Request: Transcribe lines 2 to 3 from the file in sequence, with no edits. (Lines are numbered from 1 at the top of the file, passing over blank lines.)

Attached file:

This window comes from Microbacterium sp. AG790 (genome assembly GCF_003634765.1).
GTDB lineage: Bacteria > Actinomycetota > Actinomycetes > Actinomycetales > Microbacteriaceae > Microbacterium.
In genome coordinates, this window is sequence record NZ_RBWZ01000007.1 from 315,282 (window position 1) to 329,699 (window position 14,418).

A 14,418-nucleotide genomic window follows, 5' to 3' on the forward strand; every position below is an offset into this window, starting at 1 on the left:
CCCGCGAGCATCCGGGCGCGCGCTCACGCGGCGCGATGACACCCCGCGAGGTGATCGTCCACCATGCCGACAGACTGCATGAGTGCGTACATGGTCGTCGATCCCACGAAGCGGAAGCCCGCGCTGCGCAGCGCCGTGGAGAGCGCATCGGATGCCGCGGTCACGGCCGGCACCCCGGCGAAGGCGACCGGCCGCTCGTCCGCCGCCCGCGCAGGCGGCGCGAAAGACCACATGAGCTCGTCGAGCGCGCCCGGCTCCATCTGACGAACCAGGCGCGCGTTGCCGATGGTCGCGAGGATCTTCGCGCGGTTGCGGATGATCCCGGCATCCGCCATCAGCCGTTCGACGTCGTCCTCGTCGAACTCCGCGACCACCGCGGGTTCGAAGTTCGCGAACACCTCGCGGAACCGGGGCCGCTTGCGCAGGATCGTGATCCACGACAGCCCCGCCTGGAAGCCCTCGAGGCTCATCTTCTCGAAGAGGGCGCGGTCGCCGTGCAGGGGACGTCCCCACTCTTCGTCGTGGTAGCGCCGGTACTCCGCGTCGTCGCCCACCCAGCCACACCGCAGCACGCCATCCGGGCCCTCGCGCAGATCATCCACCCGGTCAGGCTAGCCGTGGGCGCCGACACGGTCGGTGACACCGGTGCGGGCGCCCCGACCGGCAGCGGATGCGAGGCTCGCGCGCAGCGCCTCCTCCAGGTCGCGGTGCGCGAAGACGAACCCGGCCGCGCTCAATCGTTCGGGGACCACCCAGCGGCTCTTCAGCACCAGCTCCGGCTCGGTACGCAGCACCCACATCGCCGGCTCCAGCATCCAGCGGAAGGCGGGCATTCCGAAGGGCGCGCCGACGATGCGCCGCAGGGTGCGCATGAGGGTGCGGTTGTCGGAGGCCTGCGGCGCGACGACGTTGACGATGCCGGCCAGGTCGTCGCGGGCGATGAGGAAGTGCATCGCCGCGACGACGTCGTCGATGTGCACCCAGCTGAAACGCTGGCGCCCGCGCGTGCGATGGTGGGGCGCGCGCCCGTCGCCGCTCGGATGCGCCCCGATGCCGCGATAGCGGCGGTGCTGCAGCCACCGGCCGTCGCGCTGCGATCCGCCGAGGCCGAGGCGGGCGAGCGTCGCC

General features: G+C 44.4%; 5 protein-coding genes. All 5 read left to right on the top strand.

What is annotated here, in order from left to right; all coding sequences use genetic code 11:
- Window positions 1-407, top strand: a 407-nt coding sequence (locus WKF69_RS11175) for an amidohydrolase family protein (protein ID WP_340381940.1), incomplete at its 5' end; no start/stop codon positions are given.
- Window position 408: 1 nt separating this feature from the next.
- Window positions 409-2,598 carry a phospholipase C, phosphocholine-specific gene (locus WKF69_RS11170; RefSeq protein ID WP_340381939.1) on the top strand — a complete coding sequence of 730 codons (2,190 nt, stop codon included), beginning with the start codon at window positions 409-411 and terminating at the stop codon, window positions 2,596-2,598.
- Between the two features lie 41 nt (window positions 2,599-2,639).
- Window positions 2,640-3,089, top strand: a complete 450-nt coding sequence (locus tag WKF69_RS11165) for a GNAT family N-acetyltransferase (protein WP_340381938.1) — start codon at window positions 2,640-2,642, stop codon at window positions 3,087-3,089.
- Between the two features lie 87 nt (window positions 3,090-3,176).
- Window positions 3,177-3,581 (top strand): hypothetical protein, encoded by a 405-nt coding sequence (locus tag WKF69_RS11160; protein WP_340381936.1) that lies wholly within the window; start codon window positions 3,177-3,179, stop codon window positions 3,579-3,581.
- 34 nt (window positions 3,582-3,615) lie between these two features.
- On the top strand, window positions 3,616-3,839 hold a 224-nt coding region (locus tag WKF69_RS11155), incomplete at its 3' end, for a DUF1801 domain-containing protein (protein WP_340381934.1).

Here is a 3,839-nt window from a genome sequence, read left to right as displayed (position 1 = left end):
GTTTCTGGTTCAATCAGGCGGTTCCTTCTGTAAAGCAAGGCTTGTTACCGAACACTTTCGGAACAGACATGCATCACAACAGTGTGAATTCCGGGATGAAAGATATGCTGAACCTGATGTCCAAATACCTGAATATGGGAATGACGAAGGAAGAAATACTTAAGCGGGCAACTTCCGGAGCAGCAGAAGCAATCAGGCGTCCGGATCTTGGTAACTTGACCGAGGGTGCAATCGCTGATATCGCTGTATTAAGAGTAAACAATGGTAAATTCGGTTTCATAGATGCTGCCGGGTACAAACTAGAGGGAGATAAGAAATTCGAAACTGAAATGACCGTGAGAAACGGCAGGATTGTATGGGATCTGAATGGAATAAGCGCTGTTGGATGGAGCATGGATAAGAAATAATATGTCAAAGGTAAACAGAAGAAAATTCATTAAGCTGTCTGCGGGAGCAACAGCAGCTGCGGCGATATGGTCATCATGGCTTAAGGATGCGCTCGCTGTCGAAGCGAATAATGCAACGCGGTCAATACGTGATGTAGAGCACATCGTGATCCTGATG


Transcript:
GTDB lineage: Bacteria > Actinomycetota > Actinomycetes > Actinomycetales > Microbacteriaceae > Microbacterium.
In genome coordinates, this window is sequence record NZ_RBWZ01000007.1 from 315,282 (window position 1) to 329,699 (window position 14,418).